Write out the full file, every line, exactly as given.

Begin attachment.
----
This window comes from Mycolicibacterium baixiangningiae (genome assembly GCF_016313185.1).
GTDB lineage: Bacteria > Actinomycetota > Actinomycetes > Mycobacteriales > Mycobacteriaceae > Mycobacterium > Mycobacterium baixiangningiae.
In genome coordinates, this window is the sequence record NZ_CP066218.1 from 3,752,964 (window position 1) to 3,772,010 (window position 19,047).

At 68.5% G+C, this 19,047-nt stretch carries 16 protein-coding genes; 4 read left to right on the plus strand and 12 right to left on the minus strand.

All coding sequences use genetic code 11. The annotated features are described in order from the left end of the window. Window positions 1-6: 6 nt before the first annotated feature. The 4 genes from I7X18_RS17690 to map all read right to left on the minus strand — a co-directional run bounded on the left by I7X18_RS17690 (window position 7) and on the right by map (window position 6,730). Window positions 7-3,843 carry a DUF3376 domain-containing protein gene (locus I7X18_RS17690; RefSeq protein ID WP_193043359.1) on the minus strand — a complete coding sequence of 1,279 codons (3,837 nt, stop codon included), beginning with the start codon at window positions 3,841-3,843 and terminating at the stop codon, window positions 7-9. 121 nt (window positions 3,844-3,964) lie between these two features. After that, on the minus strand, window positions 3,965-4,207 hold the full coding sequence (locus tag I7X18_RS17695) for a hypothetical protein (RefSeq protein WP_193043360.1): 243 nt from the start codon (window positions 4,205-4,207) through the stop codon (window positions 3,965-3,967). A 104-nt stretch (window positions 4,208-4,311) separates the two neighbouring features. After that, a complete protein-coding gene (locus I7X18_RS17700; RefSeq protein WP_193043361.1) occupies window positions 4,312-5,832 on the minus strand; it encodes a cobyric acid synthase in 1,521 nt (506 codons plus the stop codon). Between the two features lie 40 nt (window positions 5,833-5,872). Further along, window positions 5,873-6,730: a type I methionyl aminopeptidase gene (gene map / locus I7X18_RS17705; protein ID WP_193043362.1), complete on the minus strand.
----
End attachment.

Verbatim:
This window comes from Mycolicibacterium baixiangningiae (genome assembly GCF_016313185.1).
GTDB lineage: Bacteria > Actinomycetota > Actinomycetes > Mycobacteriales > Mycobacteriaceae > Mycobacterium > Mycobacterium baixiangningiae.
In genome coordinates, this window is the sequence record NZ_CP066218.1 from 3,752,964 (window position 1) to 3,772,010 (window position 19,047).

At 68.5% G+C, this 19,047-nt stretch carries 16 protein-coding genes; 4 read left to right on the plus strand and 12 right to left on the minus strand.

All coding sequences use genetic code 11. The annotated features are described in order from the left end of the window. Window positions 1-6: 6 nt before the first annotated feature. The 4 genes from I7X18_RS17690 to map all read right to left on the minus strand — a co-directional run bounded on the left by I7X18_RS17690 (window position 7) and on the right by map (window position 6,730). Window positions 7-3,843 carry a DUF3376 domain-containing protein gene (locus I7X18_RS17690; RefSeq protein ID WP_193043359.1) on the minus strand — a complete coding sequence of 1,279 codons (3,837 nt, stop codon included), beginning with the start codon at window positions 3,841-3,843 and terminating at the stop codon, window positions 7-9. 121 nt (window positions 3,844-3,964) lie between these two features. After that, on the minus strand, window positions 3,965-4,207 hold the full coding sequence (locus tag I7X18_RS17695) for a hypothetical protein (RefSeq protein WP_193043360.1): 243 nt from the start codon (window positions 4,205-4,207) through the stop codon (window positions 3,965-3,967). A 104-nt stretch (window positions 4,208-4,311) separates the two neighbouring features. After that, a complete protein-coding gene (locus I7X18_RS17700; RefSeq protein WP_193043361.1) occupies window positions 4,312-5,832 on the minus strand; it encodes a cobyric acid synthase in 1,521 nt (506 codons plus the stop codon). Between the two features lie 40 nt (window positions 5,833-5,872). Further along, window positions 5,873-6,730: a type I methionyl aminopeptidase gene (gene map / locus I7X18_RS17705; protein ID WP_193043362.1), complete on the minus strand.